U.S. Secretary of Education Betsy DeVos announced last week that her department will no longer enforce a restriction that prohibits religiously affiliated organizations from providing contracted services to private school students under the Elementary and Secondary Education Act.
Under ESEA, the current version of which is the, districts have to offer low-income or vulnerable students who attend private schools the same services that their public school counterparts get.
The law prohibits the money from going directly to, say, Roman Catholic schools, however. Instead, districts must consult with private school leaders to get a sense of their needs. Then they can provide the services themselves or work with a contractor to offer them. The provision is known as “equitable participation,” and it has been part of the law for decades.
But the provision as it is now implemented bars religious organizations from serving as contractors under the law. That runs counter to the U.S. Supreme Court’s decision in Trinity Lutheran Church of Columbia, Inc. vs. Comer, according to DeVos and her team. The court decision, handed down in 2017, found that a Missouri program that denied a church the opportunity to apply for a grant for playground resurfacing was unconstitutional.
The provision “impermissibly excludes a class of potential equitable service providers based solely on their religious status, just like the state policy that was struck down” in the Trinity Lutheran case, DeVos wrote in a letter to Congress explaining her decision. “It categorically excludes religious organizations simply because they are religious.”
Districts Retain Control
Importantly, though, under the change, districts will still have the ultimate say over which contractors are used. And any services provided have to be completely secular and nonideological in nature. What’s more, the contractor chosen can’t be affiliated with the private school where the services are being offered.
Under ESSA, it’s already OK for a religious organization—a Catholic university, for example—to provide services such as professional development for educators to a school district using federal funds, a department official noted. The only prohibition in the law was on contractors working with private schools.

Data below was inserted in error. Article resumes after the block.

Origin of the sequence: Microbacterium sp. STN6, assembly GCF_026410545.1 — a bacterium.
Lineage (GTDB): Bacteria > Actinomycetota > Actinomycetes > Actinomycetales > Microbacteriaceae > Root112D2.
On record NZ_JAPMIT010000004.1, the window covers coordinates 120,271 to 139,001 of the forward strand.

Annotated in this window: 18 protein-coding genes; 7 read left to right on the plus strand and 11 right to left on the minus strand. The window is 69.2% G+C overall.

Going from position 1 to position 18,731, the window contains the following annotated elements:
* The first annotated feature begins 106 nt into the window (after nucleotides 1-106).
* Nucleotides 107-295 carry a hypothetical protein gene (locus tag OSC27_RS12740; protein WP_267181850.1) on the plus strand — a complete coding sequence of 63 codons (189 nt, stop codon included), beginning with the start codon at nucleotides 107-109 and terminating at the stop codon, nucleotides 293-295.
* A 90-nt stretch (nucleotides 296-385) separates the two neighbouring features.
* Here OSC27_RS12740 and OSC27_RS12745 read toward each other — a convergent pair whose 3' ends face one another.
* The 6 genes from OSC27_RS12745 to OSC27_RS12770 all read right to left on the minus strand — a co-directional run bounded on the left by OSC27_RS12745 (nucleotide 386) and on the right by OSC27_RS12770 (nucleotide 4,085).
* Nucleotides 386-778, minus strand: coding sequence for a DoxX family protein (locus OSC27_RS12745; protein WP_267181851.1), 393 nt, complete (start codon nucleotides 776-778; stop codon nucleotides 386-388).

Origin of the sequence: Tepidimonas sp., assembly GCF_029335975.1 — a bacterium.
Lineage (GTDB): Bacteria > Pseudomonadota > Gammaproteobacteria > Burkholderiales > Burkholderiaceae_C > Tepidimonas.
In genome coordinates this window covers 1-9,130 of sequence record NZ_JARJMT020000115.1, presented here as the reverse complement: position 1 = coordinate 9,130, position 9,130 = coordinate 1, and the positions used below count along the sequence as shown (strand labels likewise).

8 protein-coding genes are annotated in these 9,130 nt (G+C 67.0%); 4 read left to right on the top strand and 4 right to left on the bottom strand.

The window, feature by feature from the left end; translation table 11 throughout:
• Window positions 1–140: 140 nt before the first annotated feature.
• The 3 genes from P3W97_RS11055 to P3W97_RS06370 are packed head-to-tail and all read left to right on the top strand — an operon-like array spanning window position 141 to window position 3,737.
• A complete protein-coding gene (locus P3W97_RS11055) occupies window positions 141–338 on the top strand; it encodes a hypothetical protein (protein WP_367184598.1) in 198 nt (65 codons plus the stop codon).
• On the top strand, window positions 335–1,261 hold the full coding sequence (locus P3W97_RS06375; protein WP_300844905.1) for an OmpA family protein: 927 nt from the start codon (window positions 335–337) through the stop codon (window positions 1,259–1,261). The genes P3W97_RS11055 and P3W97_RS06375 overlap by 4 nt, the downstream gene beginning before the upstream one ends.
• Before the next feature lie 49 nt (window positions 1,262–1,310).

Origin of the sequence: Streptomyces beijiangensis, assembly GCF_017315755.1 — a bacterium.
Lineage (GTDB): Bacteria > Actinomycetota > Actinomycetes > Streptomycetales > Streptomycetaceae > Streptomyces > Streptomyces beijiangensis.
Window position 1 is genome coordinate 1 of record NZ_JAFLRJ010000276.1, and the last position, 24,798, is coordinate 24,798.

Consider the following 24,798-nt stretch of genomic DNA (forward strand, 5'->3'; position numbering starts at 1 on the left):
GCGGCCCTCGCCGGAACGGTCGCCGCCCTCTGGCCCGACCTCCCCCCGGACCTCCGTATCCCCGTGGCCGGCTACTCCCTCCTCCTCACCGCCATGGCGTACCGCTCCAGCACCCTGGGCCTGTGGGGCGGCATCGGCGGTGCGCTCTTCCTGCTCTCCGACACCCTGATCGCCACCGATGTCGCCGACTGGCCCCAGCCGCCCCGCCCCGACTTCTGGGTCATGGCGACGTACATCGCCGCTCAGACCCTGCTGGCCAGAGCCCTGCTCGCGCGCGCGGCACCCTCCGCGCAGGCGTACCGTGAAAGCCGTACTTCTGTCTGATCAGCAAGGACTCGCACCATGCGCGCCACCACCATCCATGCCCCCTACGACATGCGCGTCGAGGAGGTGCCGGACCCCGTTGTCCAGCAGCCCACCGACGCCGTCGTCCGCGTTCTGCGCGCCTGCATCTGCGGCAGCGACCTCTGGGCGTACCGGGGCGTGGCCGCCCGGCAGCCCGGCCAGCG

DeVos made the announcement at the Council for American Private Education, or CAPE, annual meeting in Washington.
Elizabeth Hill, a spokeswoman for DeVos said the move “is further evidence of the secretary and the administration’s commitment to making sure that schools are not discriminated against based on their religious affiliation.”
But Jeff Simmering, the director of government relations for the Council of the Great City Schools, said he’s still mulling the impact and legal implications of the change.
“I’m not saying it’s incorrect, but it’s a jump in legal logic to go from saying it’s OK to provide funds to a contractor who is going to resurface a private school playground to a contractor that’s going to provide instructional services,” he said. “I’m sure we will all have an opportunity to think long and hard” about the impact of that, “because I’m sure it’s going to be challenged.”
Advocates who closely monitor the separation of church and state expressed concerns about the move.
“Betsy DeVos is neither the Supreme Court nor Congress. She does not get to unilaterally declare that a statute is unconstitutional, especially with a provision that is designed to protect church-state separation, a bedrock of our democracy,” said Maggie Garrett, the vice president for public policy at Americans United for Separation of Church and State, an advocacy organization.
“Trinity Lutheran was an incredibly narrow decision that was about providing playground material to a church, not about providing educational services to impressionable young schoolchildren.”
A version of this article appeared in the March 20, 2019 edition of Education Week as DeVos Eases Restrictions on Religiously Affiliated Contractors